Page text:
Once our tour of the house was complete, we decided to take a look at the gardens. The gardens cover several acres, so it's near impossible to walk it all (especially with a toddler), so we decided to walk to short distance to the walled garden and the conservatory. As we were heading that way, I mentioned to Andy that when we were at Boone Hall Plantation in Charleston, they said they get booked solid for weddings and that this estate would be a gorgeous place to get married. Not long after I said that, we saw what looked like a groom in a tuxedo near the conservatory. On our way back to the house area, sure enough, we saw the bride posing for pictures.

The last thing we did was check out the shops. I am
a sucker for Christmas stores and of course they had one. I must not be the only one who loves those stores because there was a dad in there telling his kids to hurry up past it before their mom noticed it. I found a beautiful snowflake ornament with the year and the house on it. Andy also immediately noticed several crystal ornament trees. There was one that I really liked and Andy told me to get it, which is very unlike him. I'll be very excited to display it this Christmas.

Andy being the former film major, kept saying that he recognized the house and initially thought it might be Wayne manor from the Christopher Nolan series of Batman movies. I told him I didn't think so, and he looked it up and the house was used as the house in Richie Rich starring Macaulay Culkin when we were kids. The highlight of Andy's day was when he claimed he saw actor Damian Lewis from the HBO miniseries "Band of Brothers." The man was wearing sunglasses and Andy said he got several good looks at him and is convinced it was him. Later he looked him up and said that the actor is married to the actress who played Draco Malfoy's mom in the Harry Potter movies and I think I would have noticed if the woman he was with was her.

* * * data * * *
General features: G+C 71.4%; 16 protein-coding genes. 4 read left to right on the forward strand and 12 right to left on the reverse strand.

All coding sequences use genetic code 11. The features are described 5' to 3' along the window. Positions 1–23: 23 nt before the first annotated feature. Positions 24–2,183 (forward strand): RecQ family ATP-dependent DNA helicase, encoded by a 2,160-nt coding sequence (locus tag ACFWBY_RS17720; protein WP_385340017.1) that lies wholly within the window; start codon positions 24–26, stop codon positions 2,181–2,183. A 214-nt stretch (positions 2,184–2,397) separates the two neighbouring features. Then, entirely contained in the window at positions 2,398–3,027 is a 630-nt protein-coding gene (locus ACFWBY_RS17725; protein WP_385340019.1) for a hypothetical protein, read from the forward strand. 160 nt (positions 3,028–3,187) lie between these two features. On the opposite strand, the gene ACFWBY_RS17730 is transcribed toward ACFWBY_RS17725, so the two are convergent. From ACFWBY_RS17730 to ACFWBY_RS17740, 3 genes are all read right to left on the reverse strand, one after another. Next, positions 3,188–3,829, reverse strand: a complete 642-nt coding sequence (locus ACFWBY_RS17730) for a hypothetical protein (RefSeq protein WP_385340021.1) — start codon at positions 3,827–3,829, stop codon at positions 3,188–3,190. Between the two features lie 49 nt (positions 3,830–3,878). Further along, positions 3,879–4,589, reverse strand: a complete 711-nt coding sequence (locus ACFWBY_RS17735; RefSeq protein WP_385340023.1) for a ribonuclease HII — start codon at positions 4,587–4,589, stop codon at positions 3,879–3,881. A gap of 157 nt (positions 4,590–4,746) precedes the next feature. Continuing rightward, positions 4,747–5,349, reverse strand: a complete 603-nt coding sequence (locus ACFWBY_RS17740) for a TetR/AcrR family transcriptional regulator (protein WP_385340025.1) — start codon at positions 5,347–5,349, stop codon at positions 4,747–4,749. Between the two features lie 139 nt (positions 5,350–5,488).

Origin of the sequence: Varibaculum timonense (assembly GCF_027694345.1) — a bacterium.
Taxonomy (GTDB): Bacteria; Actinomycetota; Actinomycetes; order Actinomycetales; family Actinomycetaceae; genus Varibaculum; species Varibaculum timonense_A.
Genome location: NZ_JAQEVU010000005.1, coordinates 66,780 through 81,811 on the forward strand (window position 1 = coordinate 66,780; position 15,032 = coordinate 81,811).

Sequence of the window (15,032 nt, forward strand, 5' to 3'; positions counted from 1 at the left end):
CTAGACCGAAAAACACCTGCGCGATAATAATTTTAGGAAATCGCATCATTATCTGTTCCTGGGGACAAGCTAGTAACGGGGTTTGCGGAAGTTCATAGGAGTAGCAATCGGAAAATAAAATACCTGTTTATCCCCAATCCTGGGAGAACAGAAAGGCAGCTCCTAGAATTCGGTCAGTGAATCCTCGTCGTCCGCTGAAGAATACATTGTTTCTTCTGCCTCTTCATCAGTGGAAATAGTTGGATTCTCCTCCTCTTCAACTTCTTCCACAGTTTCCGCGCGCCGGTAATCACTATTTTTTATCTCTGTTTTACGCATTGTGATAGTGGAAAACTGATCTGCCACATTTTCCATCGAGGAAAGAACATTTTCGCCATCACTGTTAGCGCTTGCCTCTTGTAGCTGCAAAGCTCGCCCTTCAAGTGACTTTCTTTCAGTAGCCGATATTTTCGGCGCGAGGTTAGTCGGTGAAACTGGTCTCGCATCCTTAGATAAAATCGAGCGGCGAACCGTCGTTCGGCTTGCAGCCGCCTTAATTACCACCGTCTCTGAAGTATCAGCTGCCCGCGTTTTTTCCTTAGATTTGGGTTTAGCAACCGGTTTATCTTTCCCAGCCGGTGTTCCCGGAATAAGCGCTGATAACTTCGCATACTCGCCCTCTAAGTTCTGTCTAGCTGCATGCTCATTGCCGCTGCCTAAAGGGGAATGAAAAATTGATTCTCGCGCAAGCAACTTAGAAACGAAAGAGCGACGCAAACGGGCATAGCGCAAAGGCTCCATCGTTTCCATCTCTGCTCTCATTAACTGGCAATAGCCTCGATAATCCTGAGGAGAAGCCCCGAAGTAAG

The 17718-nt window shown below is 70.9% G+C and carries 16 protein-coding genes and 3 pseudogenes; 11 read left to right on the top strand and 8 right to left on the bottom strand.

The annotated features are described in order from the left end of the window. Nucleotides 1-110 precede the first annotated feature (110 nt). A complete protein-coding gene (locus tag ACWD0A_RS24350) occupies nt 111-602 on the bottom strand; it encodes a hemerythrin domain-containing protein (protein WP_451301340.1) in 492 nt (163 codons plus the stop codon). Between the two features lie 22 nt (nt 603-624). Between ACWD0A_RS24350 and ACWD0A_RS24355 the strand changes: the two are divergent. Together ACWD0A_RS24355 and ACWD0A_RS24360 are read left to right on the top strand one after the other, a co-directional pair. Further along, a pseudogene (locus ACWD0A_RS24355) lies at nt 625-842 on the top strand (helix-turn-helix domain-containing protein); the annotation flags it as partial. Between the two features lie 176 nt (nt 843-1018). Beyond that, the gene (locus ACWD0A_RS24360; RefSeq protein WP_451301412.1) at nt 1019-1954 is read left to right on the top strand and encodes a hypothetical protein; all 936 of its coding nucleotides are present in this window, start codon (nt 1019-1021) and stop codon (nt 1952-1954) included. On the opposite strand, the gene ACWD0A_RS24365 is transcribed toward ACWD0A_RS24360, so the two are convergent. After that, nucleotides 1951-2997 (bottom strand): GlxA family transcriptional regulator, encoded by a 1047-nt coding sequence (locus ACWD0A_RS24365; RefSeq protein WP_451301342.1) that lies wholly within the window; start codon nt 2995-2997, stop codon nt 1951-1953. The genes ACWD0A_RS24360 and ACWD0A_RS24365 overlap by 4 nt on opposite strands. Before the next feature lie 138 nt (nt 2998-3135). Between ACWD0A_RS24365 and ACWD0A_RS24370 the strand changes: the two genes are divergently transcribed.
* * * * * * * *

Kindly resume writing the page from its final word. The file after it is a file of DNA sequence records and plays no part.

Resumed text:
We caught the shuttle to the parking lot and headed out. We didn't realize how vast the estate was until we were leaving. It took us 30 minutes to get out!

1 comment:

  1. It is beautiful! I want to go there so bad, I love touring homes like that. Thats why I like Europe so much. We'll have to meet up in Paris to see Versailles and fontainbleu. Tom hasnt seen either. Found a cool castle in Ireland that my ancestors lived in and was owned by the butler(my maiden name) family until 1835 when they donated it to the historical society. I really want to go see it. We should chat this week so you can tell me all about Germany stuff...cause I know nothing...still waiting for the husband to even tell me where we'll be going:).